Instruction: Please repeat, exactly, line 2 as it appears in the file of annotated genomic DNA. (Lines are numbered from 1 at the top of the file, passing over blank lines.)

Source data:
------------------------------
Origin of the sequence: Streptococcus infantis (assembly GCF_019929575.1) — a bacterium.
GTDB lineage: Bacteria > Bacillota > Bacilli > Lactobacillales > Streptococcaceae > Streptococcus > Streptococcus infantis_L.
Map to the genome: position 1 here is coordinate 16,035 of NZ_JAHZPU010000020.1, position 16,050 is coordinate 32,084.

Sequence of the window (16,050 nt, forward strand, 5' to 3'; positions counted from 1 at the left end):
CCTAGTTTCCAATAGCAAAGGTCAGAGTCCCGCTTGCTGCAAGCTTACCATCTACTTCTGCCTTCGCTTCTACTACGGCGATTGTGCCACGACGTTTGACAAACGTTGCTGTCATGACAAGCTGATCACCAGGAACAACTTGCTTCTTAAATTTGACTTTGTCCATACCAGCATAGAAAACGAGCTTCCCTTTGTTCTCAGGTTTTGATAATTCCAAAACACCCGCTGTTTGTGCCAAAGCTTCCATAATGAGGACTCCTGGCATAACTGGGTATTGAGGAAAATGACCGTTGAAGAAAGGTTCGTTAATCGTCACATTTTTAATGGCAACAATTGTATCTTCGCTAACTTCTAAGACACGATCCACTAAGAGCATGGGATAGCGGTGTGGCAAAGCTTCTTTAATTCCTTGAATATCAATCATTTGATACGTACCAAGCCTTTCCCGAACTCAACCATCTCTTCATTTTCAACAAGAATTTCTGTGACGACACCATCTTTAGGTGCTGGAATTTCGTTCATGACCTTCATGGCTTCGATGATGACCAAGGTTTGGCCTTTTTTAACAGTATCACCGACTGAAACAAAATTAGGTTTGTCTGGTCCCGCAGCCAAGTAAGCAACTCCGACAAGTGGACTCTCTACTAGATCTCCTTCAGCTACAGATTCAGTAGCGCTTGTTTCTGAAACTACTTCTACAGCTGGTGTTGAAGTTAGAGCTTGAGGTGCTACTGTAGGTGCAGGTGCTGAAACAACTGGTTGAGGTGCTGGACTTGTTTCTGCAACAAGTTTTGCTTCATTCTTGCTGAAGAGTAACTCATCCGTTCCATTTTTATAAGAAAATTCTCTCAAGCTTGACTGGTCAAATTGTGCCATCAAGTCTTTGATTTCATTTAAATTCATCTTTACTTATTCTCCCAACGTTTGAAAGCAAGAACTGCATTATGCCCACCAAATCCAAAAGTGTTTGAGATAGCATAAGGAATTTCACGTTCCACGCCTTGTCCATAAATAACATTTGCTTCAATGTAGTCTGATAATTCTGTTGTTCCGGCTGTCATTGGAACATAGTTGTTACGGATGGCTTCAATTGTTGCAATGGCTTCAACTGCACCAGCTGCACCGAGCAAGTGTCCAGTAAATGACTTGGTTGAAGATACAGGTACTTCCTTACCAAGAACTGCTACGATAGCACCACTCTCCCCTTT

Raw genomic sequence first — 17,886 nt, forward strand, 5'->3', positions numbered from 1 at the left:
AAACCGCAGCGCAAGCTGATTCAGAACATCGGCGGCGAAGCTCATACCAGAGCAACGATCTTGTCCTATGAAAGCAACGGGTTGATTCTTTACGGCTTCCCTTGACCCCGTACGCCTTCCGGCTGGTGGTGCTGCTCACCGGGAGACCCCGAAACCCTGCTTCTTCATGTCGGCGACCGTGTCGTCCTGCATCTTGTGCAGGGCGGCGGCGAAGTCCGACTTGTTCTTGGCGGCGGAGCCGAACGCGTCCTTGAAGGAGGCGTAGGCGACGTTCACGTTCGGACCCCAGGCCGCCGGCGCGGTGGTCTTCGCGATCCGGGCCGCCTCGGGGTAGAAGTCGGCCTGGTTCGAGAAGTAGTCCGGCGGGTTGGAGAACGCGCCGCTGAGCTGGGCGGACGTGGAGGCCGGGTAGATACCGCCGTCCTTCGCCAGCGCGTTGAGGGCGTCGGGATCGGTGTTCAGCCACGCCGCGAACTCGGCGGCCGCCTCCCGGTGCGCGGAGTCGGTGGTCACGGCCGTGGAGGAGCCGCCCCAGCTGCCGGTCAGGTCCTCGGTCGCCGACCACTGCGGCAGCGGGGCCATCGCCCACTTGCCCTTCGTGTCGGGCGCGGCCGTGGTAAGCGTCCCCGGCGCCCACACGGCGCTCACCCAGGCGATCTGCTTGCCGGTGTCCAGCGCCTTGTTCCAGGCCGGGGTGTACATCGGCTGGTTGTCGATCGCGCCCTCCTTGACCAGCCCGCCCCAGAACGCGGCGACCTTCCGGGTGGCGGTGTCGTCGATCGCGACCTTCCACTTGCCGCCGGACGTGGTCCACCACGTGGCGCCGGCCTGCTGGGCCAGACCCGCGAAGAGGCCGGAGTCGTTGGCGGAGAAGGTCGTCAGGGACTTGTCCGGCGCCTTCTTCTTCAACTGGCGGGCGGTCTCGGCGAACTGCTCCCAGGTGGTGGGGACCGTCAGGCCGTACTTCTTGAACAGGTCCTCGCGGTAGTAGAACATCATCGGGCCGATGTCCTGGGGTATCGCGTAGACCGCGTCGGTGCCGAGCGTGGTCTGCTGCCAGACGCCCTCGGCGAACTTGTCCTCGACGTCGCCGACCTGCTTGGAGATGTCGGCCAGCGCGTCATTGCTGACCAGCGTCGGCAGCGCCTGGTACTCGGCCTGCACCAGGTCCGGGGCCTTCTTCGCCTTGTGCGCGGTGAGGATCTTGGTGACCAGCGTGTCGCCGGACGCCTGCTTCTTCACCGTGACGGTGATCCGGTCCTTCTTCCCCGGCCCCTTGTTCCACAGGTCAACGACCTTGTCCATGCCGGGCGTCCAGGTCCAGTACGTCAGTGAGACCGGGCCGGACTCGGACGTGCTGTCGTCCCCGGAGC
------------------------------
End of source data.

GTDB lineage: Bacteria > Bacillota > Bacilli > Lactobacillales > Streptococcaceae > Streptococcus > Streptococcus infantis_L.